The police department where officers shot an unarmed dad of three earlier this week has been sued multiple times for police misconduct – including one instance where a traffic stop ended in the death of one man, court documents reveal.
The Kenosha Police Department has come under fire in recent days after its police officers were caught on video Sunday shooting Jacob Blake in the back in front of his sons when he tried to walk away from them. Blake is now in stable condition, according to police. Although the names of the officers involved weren’t revealed Monday, authorities from Wisconsin’s state Division of Criminal Investigation are now investigating.
The cops responded to a call about a “domestic incident,” and a now-viral video shows Blake walking away from officers before one opened fire on Blake while his back was turned as he tried to get into his minivan. Blake’s father has now revealed that his son is paralyzed from the waist down.
But court records show this isn’t the first time that the department has been accused of using excessive force.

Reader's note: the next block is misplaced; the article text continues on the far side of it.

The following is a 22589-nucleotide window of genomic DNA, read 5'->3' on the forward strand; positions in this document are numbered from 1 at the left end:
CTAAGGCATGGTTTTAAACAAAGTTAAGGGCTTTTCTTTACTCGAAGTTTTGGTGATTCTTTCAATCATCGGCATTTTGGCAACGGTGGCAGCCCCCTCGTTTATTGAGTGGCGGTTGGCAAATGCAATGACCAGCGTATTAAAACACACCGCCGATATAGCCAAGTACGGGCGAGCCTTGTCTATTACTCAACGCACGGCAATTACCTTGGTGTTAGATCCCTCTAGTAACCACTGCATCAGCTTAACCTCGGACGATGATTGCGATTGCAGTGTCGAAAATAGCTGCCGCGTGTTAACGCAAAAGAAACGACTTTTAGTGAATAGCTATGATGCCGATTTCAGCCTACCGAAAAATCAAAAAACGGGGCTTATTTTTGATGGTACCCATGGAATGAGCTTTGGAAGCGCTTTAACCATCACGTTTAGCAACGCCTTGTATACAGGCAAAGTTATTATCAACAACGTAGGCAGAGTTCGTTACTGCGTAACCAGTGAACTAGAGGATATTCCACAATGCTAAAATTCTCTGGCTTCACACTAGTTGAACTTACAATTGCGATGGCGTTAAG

In 2005, the family of Michael Bell sued the Kenosha Police Department for his wrongful death in their custody. Cops pulled the 21-year-old over around 2 a.m. the year before for allegedly running a stop sign. The encounter escalated into police restraining Bell on the ground, kicking him and tasing him in the back – before one officer shot him in the head, the man’s family said in court papers. All of this occurred in front of Bell’s mother and sister, their complaint alleged. After four years of legal wrangling, the city of Kenosha reached a $2 million out of court settlement with the Bell family.
Last year, Ernest Quintero sued the department, accusing officers of breaking down his door without a warrant over a domestic disturbance. He said in court papers that the responding officers “slammed” his head into a door frame – which required 10 stitches – and beat him while he was unconscious because they said he was resisting arrest. Quintero is seeking $100,000 for his pain and suffering and for damage to his front door. Lawyers for the department denied Quintero’s version of events and the case is ongoing.
In another case, African-American officer Twain Robinson sued the department for booting him out when he refused to become a confidential informant in order to “destroy” another black officer, and complained to higher-ups about detectives mishandling a homicide, Robinson said in his complaint. That case was later dismissed.
We’ve reached out to the Kenosha Police Department for comment. So far, we haven’t heard back. The department’s website appeared to be down Monday.